PBM Edwin Tanael was correct in pointing out the excessive quarantine regulations being imposed in some barangays and in asking the DILG to ascertain whether these are still in accordance with the Bayanihan To Heal As One Act and existing IATF guidelines.
Last week, the Catanduanes police appealed to its media partners not to post mugshots of arrested persons, particularly those who were apprehended in connection with enhanced community quarantine. It asked the media to at least cover the faces or blur the pictures to protect the rights of those in the mugshots.
For some time now, some members of the media has been posting on their social media accounts the mugshots sent by unit commanders of some municipal police stations.
The local police’s appeal was apparently prompted by the case of a public school teacher who felt humiliated by the posting of her mugshot after her arrest on alleged disobedience committed against barangay tanods in Virac.
Following her arrest, she sought help from a lawyer, who has determined that the evidence on record did not clearly identify her alleged crime. The teacher also asked the police to identify who among its personnel authorized and actually made the posting of her arrest photo.
There is no truth to the claim that Republic Act 8292, the Higher Education Modernization Act, has been superseded by Republic Act 10229, which converted the former Catanduanes State Colleges into the Catanduanes State University (CSU).
This is as far as the power of the governing board on the extension of the term of the university president beyond the age of retirement but not beyond the age of 70 is concerned, which is the same, word for word, in both laws.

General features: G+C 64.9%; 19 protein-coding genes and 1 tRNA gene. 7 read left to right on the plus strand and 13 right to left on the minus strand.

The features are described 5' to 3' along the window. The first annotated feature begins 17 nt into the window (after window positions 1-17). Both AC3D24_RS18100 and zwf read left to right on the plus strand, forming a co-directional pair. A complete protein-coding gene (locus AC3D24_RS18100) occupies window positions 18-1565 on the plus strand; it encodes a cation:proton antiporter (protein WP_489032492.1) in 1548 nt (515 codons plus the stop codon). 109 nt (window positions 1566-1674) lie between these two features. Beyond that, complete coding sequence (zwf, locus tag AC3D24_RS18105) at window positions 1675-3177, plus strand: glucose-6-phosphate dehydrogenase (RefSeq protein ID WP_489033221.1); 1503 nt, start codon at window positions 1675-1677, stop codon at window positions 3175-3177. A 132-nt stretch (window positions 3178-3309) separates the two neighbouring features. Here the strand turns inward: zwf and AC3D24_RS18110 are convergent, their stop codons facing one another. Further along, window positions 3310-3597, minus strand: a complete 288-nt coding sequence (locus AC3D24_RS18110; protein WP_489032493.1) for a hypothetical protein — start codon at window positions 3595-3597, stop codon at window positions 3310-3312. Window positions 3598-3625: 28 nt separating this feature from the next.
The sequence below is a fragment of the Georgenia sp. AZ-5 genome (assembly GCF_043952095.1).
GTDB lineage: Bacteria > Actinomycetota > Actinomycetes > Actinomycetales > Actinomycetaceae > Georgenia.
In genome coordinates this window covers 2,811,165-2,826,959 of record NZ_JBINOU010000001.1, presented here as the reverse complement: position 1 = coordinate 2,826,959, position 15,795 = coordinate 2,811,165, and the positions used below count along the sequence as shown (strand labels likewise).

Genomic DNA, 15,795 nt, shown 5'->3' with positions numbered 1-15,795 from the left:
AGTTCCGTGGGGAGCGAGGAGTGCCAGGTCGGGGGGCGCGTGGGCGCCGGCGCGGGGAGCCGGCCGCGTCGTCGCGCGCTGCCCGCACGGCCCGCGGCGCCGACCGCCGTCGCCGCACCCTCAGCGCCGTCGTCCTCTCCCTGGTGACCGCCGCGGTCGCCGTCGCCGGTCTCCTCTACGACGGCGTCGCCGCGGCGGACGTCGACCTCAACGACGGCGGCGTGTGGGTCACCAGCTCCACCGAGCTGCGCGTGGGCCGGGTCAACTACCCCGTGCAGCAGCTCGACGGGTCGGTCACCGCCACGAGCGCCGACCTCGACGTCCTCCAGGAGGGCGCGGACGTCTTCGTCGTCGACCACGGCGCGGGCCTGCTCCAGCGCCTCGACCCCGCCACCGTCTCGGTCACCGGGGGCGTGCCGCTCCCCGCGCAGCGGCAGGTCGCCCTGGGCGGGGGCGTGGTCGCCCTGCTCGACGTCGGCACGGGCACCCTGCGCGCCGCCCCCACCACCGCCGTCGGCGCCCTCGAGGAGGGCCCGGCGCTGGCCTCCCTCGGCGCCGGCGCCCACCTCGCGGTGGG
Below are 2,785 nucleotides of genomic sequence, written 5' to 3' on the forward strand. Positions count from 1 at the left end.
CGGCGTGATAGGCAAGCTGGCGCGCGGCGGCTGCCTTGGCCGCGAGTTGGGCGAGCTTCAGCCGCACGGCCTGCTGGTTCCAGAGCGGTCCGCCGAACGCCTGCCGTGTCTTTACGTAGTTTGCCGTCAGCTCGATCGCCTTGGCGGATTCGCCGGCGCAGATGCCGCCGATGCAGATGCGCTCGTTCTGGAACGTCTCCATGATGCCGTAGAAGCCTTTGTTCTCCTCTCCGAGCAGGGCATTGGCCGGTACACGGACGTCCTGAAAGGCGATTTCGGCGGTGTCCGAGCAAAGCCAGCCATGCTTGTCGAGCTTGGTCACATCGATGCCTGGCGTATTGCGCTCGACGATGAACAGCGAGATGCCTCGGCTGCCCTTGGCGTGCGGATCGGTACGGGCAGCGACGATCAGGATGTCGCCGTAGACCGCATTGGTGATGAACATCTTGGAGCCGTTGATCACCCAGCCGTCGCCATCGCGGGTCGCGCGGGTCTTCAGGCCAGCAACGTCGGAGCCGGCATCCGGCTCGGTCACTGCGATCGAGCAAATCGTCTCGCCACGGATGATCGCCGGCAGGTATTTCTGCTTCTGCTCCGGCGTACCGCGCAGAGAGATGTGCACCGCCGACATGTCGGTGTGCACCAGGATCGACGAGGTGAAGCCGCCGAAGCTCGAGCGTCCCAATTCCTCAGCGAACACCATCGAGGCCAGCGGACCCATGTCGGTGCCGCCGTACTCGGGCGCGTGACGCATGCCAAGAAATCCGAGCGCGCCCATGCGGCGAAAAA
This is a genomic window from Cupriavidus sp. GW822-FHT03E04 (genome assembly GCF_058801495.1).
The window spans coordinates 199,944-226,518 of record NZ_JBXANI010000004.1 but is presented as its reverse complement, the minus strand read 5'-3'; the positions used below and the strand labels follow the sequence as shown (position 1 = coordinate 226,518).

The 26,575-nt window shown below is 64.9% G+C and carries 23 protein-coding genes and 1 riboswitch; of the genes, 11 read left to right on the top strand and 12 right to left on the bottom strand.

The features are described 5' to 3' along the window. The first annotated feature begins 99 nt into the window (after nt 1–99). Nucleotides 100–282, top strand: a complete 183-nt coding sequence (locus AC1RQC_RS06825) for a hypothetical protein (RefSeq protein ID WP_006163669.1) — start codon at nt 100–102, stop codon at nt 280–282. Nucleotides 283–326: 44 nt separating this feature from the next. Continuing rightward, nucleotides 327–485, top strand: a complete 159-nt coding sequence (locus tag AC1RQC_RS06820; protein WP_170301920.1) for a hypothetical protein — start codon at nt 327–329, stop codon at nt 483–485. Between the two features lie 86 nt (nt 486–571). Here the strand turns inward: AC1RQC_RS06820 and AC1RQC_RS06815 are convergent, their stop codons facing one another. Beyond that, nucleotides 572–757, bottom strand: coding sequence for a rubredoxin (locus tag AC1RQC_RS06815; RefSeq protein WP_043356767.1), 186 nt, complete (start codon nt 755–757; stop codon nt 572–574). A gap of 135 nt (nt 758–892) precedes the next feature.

In fact, Section 23 of RA 10229 provides that “(T)he provisions of Republic Act No. 8292, otherwise known as the “Higher Education Modernization Act of 1997″, shall be an integral part of this Act and shall serve as part of the Governing Charter of the University.”
Remember Kumander Dante, who called up owners of business establishments and certain professionals in Virac and asked for a financial donation for the New People’s Army?
The same modus operandi, which the Catanduanes police has branded as extortion, has surfaced in faraway Bataan province where a rice producer received a call from the very same Kumander Dante using the same cellphone number.
The caller said their family was under surveillance and that they should give the alleged rebel group 20 cavans of rice. It seems the scam has gone nationwide as proven by the Bataan resident who contacted the Tribune after “Googling” the cellphone number and reading the Tribune article.
THE FALLEN. There was this old priest who got sick of all the people in his parish who kept confessing to adultery. One Sunday, in the pulpit, he said, “If I hear one more person confess to adultery, I’ll quit!” Well, everyone liked him, so they came up with a code word. Someone who had committed adultery would say they had “fallen”.
This seemed to satisfy the old priest and things went well, until the priest died at a ripe old age. About a week after the new priest arrived, he visited the Mayor of the town and seemed very concerned.
The priest said, “You have to do something about the sidewalks in town. When people come into the confessional, they keep talking about having fallen.”
The Mayor started to laugh, realizing that no-one had told the new priest about the code word.
Before the mayor could explain, the priest shook an accusing finger at the mayor and said, “I don’t know what you’re laughing about. Your wife fell three times this week.”